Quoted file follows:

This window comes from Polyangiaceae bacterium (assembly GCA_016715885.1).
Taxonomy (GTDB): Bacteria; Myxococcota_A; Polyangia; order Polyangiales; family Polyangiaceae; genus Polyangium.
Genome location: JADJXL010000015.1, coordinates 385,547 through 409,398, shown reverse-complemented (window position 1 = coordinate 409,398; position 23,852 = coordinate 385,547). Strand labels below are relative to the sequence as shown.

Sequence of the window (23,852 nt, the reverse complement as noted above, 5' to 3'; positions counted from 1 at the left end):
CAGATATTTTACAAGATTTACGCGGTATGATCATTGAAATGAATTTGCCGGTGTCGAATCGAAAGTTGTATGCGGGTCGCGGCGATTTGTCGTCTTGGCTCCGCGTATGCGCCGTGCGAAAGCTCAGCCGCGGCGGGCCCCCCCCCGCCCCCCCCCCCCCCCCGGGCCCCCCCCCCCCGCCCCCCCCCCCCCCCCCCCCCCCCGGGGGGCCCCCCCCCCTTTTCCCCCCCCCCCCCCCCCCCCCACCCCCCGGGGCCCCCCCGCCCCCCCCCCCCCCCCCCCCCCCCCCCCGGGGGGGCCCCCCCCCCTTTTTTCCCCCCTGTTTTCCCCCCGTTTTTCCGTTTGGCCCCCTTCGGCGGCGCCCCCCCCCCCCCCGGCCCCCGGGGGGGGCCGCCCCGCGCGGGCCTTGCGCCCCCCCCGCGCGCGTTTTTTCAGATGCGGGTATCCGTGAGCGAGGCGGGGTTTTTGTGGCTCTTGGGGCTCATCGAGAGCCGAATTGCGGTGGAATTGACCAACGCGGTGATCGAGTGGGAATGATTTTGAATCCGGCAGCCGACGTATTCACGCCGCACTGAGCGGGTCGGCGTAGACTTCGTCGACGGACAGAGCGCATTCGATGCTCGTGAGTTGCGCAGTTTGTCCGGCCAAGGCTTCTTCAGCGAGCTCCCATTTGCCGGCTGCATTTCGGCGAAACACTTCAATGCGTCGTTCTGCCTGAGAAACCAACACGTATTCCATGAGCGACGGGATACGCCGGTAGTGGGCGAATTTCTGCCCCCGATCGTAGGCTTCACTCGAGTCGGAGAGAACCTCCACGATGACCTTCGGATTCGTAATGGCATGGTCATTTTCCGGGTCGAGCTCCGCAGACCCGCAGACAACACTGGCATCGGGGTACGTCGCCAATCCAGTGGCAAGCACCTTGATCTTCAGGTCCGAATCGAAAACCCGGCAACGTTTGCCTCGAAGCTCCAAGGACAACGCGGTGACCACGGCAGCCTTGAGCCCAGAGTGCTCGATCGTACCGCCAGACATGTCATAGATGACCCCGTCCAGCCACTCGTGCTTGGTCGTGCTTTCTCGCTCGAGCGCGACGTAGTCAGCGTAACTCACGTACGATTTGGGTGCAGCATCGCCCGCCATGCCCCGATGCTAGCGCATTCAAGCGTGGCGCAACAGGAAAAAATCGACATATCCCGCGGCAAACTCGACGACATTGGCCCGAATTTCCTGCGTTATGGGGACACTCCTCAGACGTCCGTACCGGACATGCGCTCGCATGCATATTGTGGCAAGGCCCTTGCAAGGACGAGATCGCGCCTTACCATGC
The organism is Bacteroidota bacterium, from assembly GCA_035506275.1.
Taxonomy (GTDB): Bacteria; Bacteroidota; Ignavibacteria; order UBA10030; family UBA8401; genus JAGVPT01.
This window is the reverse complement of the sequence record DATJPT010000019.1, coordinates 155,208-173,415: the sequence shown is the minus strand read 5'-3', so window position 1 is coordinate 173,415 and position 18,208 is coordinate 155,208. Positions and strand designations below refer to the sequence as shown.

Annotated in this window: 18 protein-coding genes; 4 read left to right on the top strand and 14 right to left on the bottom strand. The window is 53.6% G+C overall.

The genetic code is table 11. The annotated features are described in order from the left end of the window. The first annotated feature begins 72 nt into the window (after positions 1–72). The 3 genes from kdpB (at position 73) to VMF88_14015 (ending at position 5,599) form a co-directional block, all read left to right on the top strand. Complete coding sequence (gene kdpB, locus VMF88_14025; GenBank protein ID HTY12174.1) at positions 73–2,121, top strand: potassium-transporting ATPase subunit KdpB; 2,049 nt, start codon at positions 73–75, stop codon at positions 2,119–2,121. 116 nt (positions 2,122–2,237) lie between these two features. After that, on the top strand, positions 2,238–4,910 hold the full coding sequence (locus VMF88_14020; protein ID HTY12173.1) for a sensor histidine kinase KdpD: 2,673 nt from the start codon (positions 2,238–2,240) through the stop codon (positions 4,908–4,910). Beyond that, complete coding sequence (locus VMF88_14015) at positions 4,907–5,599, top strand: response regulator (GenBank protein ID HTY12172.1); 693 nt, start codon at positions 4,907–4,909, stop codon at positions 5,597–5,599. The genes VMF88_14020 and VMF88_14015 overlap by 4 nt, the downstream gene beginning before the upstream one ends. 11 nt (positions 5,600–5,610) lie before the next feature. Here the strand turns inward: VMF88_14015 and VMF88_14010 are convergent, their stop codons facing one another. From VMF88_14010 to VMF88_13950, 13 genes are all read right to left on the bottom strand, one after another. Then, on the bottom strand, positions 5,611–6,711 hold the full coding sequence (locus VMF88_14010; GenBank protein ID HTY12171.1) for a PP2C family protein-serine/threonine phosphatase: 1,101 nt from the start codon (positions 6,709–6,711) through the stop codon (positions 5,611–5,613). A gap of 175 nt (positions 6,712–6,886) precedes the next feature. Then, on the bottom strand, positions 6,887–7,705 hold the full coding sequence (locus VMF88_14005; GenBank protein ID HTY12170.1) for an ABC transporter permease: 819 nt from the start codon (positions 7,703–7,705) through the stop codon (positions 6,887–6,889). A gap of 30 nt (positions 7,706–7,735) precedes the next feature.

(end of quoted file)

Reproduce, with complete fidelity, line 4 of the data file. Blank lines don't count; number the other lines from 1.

Sequence of the window (23,852 nt, the reverse complement as noted above, 5' to 3'; positions counted from 1 at the left end):